Archive for the ‘Savvy/Shabby’ Category

As we take a step back to look at week four’s Euroleague action, it is safe to say that things are heating up. Not only have the games been fantastic and competitive, another eight games last week were decided by less than 10 points. As the regular season continues, we are starting to see a lot of teams bunching together — group A’s first place and last place teams are separated by just one game in the loss column — meaning each game and each moment is all the more important. Here, we are going to take yet another look at two key plays from week four of the Euroleague.

Josh Shipp’s Smart Cut Helps Seal the Game

Up six points with about two-and-a-half minutes left in their game against Olimpija, Galatasaray Medical Park were looking for a basket to clinch the game. A lot of player movement by Galatasaray was able to set up Josh Shipp and put him in a position to make a smart cut off his defender to get open for the basket that effectively ended the game.

We pick up the play at the top of the key near halfcourt after Galatasaray inbounded the ball from the baseline. Once the ball gets near halfcourt, Shipp and his teammate interchange with Shipp going from the block to the wing while his teammate replaces him.

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Week 3 in the Euroleague is where things really started to heat up, as six of the week’s 12 games were decided by single digits. Even better, two of these six games were decided by a late possession, requiring the team that had just pulled ahead to get a stop. In this week’s edition of Savvy/Shabby, we are going to look at one team who did a good job of getting a stop and another who couldn’t finish the possession and ended up losing because of it.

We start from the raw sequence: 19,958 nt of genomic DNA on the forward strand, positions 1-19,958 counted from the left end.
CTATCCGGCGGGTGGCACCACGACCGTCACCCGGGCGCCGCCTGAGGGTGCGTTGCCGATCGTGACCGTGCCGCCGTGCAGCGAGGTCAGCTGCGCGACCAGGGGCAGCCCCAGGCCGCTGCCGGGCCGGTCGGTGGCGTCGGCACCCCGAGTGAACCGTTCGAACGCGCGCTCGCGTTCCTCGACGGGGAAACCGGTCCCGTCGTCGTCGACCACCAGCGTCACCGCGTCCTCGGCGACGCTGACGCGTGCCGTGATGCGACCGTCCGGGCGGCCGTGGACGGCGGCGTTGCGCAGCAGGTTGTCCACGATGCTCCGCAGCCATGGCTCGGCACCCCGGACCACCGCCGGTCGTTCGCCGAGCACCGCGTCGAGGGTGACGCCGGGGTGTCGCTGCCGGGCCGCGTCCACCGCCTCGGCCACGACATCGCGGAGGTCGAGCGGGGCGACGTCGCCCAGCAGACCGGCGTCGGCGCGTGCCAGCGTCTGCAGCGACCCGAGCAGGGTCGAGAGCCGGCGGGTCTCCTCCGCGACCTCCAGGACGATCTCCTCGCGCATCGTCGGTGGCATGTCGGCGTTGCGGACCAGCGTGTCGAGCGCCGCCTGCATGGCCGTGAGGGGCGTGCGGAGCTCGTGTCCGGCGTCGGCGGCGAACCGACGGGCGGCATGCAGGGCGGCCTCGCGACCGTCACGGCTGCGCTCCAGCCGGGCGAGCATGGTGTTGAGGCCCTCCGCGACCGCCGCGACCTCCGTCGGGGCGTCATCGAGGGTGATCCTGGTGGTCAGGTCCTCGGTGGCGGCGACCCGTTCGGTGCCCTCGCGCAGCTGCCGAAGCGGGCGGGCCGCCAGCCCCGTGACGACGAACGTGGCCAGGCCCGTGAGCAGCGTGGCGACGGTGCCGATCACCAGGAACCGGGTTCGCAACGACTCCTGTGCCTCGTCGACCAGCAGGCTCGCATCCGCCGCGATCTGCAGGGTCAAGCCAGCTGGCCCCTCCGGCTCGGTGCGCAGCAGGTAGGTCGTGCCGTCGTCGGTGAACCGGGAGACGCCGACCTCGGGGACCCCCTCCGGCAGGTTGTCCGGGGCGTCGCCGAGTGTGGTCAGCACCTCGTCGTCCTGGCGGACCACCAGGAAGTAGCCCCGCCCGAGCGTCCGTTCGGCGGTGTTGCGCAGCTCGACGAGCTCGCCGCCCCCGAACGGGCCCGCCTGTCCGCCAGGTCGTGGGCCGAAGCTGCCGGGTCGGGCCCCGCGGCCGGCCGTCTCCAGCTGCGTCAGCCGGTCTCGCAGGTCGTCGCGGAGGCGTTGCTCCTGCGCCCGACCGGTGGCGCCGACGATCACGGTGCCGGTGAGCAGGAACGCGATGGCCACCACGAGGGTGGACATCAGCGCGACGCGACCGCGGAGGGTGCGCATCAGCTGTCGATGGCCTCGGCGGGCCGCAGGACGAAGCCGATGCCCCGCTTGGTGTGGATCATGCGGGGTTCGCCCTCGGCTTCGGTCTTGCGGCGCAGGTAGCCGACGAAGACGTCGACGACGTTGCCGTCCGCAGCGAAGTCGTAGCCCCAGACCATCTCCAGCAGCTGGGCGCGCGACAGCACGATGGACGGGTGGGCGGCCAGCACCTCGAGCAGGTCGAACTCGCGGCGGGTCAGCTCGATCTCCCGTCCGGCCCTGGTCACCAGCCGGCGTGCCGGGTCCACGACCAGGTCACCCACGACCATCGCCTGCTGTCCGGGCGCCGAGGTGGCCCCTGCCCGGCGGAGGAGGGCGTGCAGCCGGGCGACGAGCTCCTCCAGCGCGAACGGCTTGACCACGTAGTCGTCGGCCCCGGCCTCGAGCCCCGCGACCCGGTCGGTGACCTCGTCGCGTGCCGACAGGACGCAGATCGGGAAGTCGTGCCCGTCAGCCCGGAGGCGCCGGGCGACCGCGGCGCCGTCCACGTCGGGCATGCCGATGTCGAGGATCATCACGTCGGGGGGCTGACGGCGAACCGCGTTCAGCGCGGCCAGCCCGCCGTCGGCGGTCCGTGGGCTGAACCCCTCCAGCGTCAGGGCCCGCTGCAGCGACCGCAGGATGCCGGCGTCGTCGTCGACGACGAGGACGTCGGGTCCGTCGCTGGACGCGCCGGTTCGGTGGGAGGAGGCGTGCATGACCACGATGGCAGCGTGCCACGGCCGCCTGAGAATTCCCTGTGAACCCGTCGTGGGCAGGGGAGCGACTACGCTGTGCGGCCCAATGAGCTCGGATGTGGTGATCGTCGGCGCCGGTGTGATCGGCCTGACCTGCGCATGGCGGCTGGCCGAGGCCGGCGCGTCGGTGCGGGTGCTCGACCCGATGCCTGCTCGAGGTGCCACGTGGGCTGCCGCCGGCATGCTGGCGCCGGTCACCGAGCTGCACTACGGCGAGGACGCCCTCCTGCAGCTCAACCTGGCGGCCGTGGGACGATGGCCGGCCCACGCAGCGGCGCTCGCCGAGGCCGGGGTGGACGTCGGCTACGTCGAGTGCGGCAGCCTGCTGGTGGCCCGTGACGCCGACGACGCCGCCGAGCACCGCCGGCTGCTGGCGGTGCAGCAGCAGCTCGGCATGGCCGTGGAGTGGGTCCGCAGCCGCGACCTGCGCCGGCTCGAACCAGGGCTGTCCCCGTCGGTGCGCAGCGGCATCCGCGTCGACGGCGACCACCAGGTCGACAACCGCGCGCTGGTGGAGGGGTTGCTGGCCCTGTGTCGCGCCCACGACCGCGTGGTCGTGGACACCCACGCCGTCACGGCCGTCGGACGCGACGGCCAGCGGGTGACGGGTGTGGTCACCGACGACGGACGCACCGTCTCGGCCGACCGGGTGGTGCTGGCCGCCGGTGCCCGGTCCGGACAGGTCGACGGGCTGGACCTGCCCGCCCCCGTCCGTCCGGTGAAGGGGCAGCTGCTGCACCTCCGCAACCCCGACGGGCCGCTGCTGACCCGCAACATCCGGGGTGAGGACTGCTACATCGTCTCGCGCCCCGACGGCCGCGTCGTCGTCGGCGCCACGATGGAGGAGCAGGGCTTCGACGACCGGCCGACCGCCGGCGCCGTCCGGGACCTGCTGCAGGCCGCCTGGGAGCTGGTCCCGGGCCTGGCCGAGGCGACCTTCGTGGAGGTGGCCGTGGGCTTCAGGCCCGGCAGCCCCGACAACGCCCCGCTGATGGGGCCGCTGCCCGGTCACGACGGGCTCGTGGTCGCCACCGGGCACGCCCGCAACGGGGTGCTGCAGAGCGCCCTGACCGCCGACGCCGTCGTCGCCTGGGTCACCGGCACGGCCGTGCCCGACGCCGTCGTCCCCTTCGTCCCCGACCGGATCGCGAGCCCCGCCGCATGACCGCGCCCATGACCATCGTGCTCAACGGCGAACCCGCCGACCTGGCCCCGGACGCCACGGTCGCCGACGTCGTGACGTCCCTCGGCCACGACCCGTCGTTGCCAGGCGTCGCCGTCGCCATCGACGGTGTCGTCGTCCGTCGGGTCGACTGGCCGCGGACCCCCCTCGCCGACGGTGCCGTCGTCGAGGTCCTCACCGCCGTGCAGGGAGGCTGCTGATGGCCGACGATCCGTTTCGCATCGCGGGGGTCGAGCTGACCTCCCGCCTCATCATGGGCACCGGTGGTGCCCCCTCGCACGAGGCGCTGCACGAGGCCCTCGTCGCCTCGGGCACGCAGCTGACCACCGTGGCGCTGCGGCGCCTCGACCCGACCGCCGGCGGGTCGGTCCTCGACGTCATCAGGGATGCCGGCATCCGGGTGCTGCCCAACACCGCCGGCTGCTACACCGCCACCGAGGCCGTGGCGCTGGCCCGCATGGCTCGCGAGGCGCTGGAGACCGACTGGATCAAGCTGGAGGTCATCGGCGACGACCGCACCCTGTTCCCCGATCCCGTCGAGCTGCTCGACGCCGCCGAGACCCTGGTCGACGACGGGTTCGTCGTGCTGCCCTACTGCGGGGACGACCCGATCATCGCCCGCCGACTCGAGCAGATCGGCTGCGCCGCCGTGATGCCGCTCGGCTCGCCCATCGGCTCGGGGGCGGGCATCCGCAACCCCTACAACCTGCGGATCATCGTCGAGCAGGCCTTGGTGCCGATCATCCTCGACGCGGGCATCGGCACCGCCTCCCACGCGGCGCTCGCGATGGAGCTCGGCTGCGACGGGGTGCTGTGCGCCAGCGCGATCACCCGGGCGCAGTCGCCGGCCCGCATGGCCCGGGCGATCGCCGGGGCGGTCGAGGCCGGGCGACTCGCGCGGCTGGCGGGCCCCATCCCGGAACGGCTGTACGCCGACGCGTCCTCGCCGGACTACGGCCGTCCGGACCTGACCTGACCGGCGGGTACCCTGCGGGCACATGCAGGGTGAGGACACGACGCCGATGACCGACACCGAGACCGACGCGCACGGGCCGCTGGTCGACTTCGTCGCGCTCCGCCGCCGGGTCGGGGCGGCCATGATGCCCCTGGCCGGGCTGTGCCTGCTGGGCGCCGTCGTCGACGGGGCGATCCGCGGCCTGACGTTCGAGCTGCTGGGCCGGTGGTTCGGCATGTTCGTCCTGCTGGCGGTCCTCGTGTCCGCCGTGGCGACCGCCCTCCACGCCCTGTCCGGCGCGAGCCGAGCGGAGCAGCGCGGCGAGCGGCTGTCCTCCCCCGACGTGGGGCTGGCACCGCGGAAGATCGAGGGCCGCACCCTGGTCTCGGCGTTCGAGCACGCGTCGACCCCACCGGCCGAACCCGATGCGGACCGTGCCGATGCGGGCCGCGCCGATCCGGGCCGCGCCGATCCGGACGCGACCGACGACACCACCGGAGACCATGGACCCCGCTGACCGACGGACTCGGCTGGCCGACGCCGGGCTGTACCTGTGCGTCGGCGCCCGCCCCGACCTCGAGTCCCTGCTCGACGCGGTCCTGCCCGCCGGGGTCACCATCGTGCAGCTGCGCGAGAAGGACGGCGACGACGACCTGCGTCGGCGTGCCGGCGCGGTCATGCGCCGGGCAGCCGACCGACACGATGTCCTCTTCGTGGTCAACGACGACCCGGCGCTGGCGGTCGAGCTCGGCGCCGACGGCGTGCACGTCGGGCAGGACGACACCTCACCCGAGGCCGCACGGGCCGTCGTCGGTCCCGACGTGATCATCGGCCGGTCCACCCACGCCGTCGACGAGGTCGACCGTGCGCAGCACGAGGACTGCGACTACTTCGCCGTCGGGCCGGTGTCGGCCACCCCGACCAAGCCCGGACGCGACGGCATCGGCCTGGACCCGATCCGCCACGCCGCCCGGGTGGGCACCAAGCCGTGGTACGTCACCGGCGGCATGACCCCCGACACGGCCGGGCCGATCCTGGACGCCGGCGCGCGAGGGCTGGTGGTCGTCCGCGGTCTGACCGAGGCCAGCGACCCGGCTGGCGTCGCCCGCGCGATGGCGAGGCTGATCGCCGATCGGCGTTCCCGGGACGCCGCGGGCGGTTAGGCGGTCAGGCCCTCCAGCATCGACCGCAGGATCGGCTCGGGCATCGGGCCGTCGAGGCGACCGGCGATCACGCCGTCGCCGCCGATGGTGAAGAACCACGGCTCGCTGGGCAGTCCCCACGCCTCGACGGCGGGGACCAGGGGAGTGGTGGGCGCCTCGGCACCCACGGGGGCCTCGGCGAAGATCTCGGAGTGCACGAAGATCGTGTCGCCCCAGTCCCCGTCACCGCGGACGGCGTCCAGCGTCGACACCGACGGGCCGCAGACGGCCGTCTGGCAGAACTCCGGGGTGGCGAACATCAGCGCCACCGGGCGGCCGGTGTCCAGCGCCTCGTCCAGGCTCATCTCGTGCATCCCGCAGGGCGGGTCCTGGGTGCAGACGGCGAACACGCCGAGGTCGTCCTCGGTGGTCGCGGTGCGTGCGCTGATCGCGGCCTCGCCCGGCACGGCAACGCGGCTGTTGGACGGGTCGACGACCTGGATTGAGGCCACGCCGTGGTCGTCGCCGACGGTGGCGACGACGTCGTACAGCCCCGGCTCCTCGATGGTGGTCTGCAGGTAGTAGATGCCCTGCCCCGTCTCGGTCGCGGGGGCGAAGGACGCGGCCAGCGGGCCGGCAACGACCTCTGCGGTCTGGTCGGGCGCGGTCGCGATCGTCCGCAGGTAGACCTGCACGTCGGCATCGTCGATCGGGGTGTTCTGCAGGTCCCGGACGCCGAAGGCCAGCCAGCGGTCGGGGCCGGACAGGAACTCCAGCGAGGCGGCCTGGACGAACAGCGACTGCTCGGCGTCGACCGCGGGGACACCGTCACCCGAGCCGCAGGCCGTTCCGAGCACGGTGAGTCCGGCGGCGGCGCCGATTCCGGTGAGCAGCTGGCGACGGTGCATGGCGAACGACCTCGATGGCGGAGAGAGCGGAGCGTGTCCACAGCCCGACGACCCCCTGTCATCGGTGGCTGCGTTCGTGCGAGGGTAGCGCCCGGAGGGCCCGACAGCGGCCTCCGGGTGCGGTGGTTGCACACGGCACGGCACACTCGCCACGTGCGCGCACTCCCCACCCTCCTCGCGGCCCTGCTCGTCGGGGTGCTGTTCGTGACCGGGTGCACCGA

Caja Laboral’s Team Defense Gets a Stop

After a basket that gave Caja Laboral a 2-point lead with 1.7 seconds left, they found themselves trying to stop Olympiacos in a sideline out of bounds situation.

On a pretty well run set, Olympiacos is trying to get the ball to one of three players, all set up on the weak side of the court.

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Until at least late November, the world’s best professional basketball is being played overseas. Perhaps the most competitive is Euroleague, a league where the top teams in Europe face off against each other once a week. With real basketball going on, it makes sense to bring back Savvy/Shabby with a focus primarily on the Euroleague.

CSKA Moscow’s Zone Offense

Euroleague 2011-2012 kicked off on Monday as CSKA Moscow faced off against Zalgiris Kaunas. During their first defensive possession of the second quarter, Zalgiris tried to throw a zone at CSKA Moscow but CSKA was able to counter with some fantastic player moving, stretching the zone, and creating a wide-open jump shot.

We pick up CSKA Moscow’s set right after the ball gets sent to the wing. Once that happens, you have all five players off the basketball taking off and moving. You first have the offensive player on the weakside block flashing to the basketball. As that happens, Alexey Shved comes from the opposite wing and heads to the strong side corner. Once Shved leaves, Milos Teodosic replaces him, creating space and allowing the fourth and final player off of the ball to fill his spot at the top of the key. Once that top of the key spot is filled, the ball gets swung around.

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The EuroLeague is a club basketball competition that mimics the Champions’ League in soccer. Basically, this league takes the 16 best teams in Europe (mostly league champions with some leagues getting two or three spots) and allows them to play each other to determine Europe’s club champion. While the regular season for EuroLeague doesn’t start until October 17th, last week had 16 teams fighting for the final two spots (14 teams automatically qualify, two teams have to fight through qualifying rounds) in a single elimination tournament. Here is the best and the worst from that tournament.

Lietuvos Rytas’ Quick Hitter to Close the Quarter